Until the mortal month of July 1914, Sazonov had
built a diplomatic career based on, as he rightly
claims, “no … exaggerated idea of patriotic
fetishism.” During a series of Balkan crises not long
before World War I, Sazonov labored to contain demands
made by Russia’s Slavic allies in that region. He
favored friendly relations with Germany. But as did
all Russian foreign ministers, he sought at the
expense of the Turkish Ottoman Empire, unhindered
Russian access from the Black Sea through the
Bosphorus and Dardanelles into the Aegean and, by
corollary, the power to deny access to those who would
attack Russia via the same route.

Sazonov was, then, a peaceable diplomat, gussied
up with a few paint splashes of 19th century
liberalism, thrust into the warlike July Crisis of
1914. German and Austrian names such as
Bethmann-Hollweg, Conrad von Hoetzendorff, Prince von
Bulow, Herr von Jagow and so many others summon
visions of toy soldiers in brightly colored, tasseled
uniforms with fur capes and plumed helmets. They were
his antagonists, and his shortcoming was not in his
intentions but in his incapacity to ease, let alone
solve, the crisis that their irresponsible diplomacy created.

THE SULPHUROUS MATCH

The exchanges of diplomatic letters and telegrams, the
holding of telephone calls and high-level meetings –
they all resulted by July 30, 1914 in this fact: if
the Tsar ordered general military mobilization, then
Germany would be forced to declare war on Russia, lest
the slow Russian process of preparing for war advance
to the point that Germany would face a prepared France
in the West and a mobilized Russia in the East.

An order for general mobilization – that was the
earlier mentioned “specific act” or sulphurous match.
It was the truculent torch that the Tsar himself, in
spite of exhortations from his generals, refused to
light. On July 29, he ordered only a partial
mobilization to balance Austrian military preparations
against Serbia.

Such, then, was the situation on July 30.

Shortly after 2 p.m., on the afternoon of that
fateful, fatal day, following a conference with two
generals, Sazonov telephoned the Tsar at Peterhof
Palace. The phone rang without answer as if the party
at the other end did not care to answer.

Finally, a halting voice came onto the phone.
“What is it you wish?” asked the Tsar.

“I answered,” writes Sazonov on page 201 of this
memoir, “that I begged him earnestly to see me in the
afternoon on urgent business. This time I had to wait
still longer for a reply.”

“I will receive you at three o’clock,” the Tsar
finally said.

Sazonov told the Tsar that he had no choice but
to issue an order for general military mobilization. Why?

As Sazonov tells the story: “The Tsar was
silent. Then he said to me, in a voice full of deep
feeling: ‘This would mean sending hundreds of
thousands of Russian people to their death. How can
one help hesitating to take such a step?’ I answered
that the responsibility for the precious lives carried
away by the war would not fall upon him. Neither he
nor his government desired the war thrust upon Russia
and Europe by the ill-will of the enemy, determined to
increase their power by enslaving our natural Allies
in the Balkans, destroying our influence there and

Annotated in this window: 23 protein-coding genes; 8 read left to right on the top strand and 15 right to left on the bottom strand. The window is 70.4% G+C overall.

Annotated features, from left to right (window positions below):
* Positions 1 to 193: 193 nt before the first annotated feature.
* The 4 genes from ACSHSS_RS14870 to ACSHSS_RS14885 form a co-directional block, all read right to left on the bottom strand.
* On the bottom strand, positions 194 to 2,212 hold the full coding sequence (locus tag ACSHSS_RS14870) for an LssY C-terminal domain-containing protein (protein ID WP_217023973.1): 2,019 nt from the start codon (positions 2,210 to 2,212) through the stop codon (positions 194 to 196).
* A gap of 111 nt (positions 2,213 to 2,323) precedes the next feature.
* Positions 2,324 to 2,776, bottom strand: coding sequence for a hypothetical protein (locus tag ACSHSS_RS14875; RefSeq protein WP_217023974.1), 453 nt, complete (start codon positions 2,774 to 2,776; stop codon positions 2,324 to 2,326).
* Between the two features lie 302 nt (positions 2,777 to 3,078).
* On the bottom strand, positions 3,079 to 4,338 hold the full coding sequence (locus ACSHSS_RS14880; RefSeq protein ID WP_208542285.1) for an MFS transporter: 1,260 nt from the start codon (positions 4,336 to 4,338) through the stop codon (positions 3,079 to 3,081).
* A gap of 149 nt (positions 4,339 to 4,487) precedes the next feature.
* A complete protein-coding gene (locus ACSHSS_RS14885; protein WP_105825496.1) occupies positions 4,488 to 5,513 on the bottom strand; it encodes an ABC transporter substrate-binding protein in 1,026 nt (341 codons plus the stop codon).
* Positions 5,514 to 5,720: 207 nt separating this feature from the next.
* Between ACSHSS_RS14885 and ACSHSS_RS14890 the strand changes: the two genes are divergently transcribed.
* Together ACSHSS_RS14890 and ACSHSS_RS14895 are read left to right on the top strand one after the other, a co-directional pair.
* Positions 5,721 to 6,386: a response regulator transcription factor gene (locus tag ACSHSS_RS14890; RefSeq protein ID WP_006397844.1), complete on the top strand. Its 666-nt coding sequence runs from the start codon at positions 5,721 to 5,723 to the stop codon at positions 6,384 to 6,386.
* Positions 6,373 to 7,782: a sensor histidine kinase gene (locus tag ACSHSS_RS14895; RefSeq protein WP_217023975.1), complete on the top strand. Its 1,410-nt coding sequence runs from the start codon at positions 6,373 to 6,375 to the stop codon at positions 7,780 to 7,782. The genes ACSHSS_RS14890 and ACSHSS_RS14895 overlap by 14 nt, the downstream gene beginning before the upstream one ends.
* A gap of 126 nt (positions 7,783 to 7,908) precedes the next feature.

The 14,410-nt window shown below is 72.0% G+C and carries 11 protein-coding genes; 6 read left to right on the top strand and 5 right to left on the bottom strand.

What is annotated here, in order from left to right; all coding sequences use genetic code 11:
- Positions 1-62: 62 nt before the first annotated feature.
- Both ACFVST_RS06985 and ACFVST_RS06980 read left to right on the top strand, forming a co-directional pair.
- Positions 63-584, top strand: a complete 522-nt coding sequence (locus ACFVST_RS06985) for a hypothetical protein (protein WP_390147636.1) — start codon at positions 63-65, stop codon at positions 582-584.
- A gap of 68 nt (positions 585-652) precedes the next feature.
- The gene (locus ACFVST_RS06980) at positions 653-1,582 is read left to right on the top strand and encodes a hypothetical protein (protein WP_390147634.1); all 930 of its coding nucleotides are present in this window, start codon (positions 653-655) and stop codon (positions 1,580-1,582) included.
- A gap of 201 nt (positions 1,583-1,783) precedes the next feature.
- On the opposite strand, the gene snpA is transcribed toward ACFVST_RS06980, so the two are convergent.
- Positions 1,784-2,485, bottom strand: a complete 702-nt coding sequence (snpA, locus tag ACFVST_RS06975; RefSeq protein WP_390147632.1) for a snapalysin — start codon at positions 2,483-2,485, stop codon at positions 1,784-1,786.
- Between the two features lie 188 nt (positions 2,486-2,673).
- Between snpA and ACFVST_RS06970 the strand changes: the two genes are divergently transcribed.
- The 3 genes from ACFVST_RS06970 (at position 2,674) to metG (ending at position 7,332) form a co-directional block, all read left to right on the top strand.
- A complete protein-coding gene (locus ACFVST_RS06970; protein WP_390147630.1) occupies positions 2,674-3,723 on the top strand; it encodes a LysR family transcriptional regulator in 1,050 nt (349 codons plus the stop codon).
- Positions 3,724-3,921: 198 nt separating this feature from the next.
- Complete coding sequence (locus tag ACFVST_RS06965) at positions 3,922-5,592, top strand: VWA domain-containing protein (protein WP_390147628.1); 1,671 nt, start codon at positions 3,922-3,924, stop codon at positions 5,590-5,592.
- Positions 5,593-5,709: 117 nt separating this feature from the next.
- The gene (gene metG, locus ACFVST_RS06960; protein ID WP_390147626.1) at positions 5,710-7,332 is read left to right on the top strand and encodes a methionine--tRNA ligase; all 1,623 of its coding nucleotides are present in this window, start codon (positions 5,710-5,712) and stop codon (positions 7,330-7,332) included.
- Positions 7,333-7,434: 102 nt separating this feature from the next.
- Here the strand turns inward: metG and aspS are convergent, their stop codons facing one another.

reducing Russia to a pitiful dependence upon the
arbitrary will of the Central Powers.”

The most disastrous war in human history – what
Sazonov in his “Foreward” calls “[t]he catastrophe
which overwhelmed Europe” and which poisoned social,
political and intellectual life for most of the
remainder of the 20th century – was “thrust upon
Russia,” because that vast continental power, which
was developing economically at a breakneck pace and
enjoying rapid population growth, would lose influence
in an impoverished corner of Europe called the Balkans.

Elsewhere in Fateful Years, Sazonov argues that
the alternative to mobilization and war was to
“capitulate before the Central Powers – a thing that
Russia would never forgive the Tsar, for it would
cover with shame the good name of the Russian people.”
But by 1917, the year of the Tsar’s abdication, the
Russian people were evidently more concerned about
mass death and massive immiseration than their “good name.”

“National honor” and “the good name of the
Russian people” or, for that matter, the fate of tiny
Serbia – these were worth the disasters at Verdun in
the West and Galicia in the East? And communism to come?

This writer noticed only one instance in the
memoir when Sazonov argues that Russia’s reputation
and geopolitical position among the Southern Slavs
were vital national interests. The overwhelming
weight of emphasis holds war to be “inevitable”
because of Russian honor, reputation and, as he also
claims, status as a Great Power.

As was said of the Bourbons, Sazonov in his
detailed memoir, writing from the perspective of the
Great War already 10 years gone, appears to have
forgotten nothing and learned nothing.

Yet one wonders. Would he have argued for
general mobilization had he not believed that the war
would be short and, from the point of view of Russian
territorial aggrandizement, sweet? Is Sazonov’s dirty
big secret that he was morally reduced and politically
seduced by what politicians these days call “leaving a
legacy?” In his case, it was the vision beguiling and
splendid of going down in history as the Russian
foreign minister who fulfilled his country’s
centuries-sought dream of unhindered access to the
Aegean and Mediterranean. Was he not well aware,
while writing this memoir, that he had flunked
Bismarck’s litmus test for war: his reasons for
entering World War I were not so plausible at its end
as at its beginning.

Would Sazonov have thrust the match of
mobilization into the Tsar’s hesitant hand if he had
known of Russia’s nightmare in Red to follow?
Whatever the answer to this question, Sazonov
evidently forgot the insight of his brother-in-law,
Pyotr Stolypin, Russian prime minister from 1906 to 1911.

“For the success of the Russian Revolution,” said
Stolypin, “war is essential. Without war the
revolutionists can do nothing.”




samsloan wrote:
The Sazonov book with introduction by Larry Parr has been published.

Take a look at:
http://www.amazon.com/dp/0923891323

This book explains, finally at long last, the reasons for World War I.

I am in Denver for the Libertarian Party National Convention. I will
be back in New York Monday or Tuesday.

Sam Sloan